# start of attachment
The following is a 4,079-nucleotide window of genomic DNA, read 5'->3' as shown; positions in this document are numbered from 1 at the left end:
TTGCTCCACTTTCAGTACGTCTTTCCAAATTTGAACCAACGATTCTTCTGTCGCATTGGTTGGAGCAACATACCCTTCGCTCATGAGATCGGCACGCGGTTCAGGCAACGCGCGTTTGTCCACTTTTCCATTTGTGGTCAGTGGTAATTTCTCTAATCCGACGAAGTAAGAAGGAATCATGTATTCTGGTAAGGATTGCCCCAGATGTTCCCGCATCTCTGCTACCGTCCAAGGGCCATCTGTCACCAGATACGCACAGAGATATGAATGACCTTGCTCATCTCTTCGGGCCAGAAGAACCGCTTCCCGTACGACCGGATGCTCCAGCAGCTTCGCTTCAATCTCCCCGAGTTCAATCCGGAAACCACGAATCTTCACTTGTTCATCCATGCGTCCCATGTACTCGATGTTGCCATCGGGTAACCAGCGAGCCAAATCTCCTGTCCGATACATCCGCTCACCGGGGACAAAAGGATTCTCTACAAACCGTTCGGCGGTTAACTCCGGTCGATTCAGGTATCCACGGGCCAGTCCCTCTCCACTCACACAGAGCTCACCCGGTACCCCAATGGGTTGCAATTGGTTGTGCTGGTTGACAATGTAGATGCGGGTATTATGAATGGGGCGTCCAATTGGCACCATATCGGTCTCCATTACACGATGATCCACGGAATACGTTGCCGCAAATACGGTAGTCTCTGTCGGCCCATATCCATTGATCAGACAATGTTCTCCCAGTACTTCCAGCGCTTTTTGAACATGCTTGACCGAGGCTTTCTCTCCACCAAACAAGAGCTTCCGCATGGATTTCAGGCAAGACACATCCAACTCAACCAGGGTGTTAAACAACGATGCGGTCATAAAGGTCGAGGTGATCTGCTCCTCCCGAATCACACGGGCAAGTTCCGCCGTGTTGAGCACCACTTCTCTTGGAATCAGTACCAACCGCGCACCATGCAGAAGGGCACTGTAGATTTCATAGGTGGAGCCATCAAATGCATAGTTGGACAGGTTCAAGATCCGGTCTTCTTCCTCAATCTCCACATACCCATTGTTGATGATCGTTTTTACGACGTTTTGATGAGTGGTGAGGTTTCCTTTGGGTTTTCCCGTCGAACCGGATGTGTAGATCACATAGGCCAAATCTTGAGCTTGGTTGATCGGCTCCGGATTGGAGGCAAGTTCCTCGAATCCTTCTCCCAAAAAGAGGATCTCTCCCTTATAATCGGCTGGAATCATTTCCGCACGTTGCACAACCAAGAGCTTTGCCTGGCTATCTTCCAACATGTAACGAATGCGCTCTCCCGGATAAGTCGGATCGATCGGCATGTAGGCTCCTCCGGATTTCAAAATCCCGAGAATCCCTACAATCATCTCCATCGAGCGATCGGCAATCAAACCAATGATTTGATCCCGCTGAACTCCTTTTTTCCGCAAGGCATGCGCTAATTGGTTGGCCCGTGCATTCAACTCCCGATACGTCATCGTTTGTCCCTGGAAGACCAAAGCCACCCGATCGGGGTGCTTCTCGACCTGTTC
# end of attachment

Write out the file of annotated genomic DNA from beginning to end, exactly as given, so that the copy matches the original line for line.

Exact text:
The following is a 4,079-nucleotide window of genomic DNA, read 5'->3' as shown; positions in this document are numbered from 1 at the left end:
TTGCTCCACTTTCAGTACGTCTTTCCAAATTTGAACCAACGATTCTTCTGTCGCATTGGTTGGAGCAACATACCCTTCGCTCATGAGATCGGCACGCGGTTCAGGCAACGCGCGTTTGTCCACTTTTCCATTTGTGGTCAGTGGTAATTTCTCTAATCCGACGAAGTAAGAAGGAATCATGTATTCTGGTAAGGATTGCCCCAGATGTTCCCGCATCTCTGCTACCGTCCAAGGGCCATCTGTCACCAGATACGCACAGAGATATGAATGACCTTGCTCATCTCTTCGGGCCAGAAGAACCGCTTCCCGTACGACCGGATGCTCCAGCAGCTTCGCTTCAATCTCCCCGAGTTCAATCCGGAAACCACGAATCTTCACTTGTTCATCCATGCGTCCCATGTACTCGATGTTGCCATCGGGTAACCAGCGAGCCAAATCTCCTGTCCGATACATCCGCTCACCGGGGACAAAAGGATTCTCTACAAACCGTTCGGCGGTTAACTCCGGTCGATTCAGGTATCCACGGGCCAGTCCCTCTCCACTCACACAGAGCTCACCCGGTACCCCAATGGGTTGCAATTGGTTGTGCTGGTTGACAATGTAGATGCGGGTATTATGAATGGGGCGTCCAATTGGCACCATATCGGTCTCCATTACACGATGATCCACGGAATACGTTGCCGCAAATACGGTAGTCTCTGTCGGCCCATATCCATTGATCAGACAATGTTCTCCCAGTACTTCCAGCGCTTTTTGAACATGCTTGACCGAGGCTTTCTCTCCACCAAACAAGAGCTTCCGCATGGATTTCAGGCAAGACACATCCAACTCAACCAGGGTGTTAAACAACGATGCGGTCATAAAGGTCGAGGTGATCTGCTCCTCCCGAATCACACGGGCAAGTTCCGCCGTGTTGAGCACCACTTCTCTTGGAATCAGTACCAACCGCGCACCATGCAGAAGGGCACTGTAGATTTCATAGGTGGAGCCATCAAATGCATAGTTGGACAGGTTCAAGATCCGGTCTTCTTCCTCAATCTCCACATACCCATTGTTGATGATCGTTTTTACGACGTTTTGATGAGTGGTGAGGTTTCCTTTGGGTTTTCCCGTCGAACCGGATGTGTAGATCACATAGGCCAAATCTTGAGCTTGGTTGATCGGCTCCGGATTGGAGGCAAGTTCCTCGAATCCTTCTCCCAAAAAGAGGATCTCTCCCTTATAATCGGCTGGAATCATTTCCGCACGTTGCACAACCAAGAGCTTTGCCTGGCTATCTTCCAACATGTAACGAATGCGCTCTCCCGGATAAGTCGGATCGATCGGCATGTAGGCTCCTCCGGATTTCAAAATCCCGAGAATCCCTACAATCATCTCCATCGAGCGATCGGCAATCAAACCAATGATTTGATCCCGCTGAACTCCTTTTTTCCGCAAGGCATGCGCTAATTGGTTGGCCCGTGCATTCAACTCCCGATACGTCATCGTTTGTCCCTGGAAGACCAAAGCCACCCGATCGGGGTGCTTCTCGACCTGTTC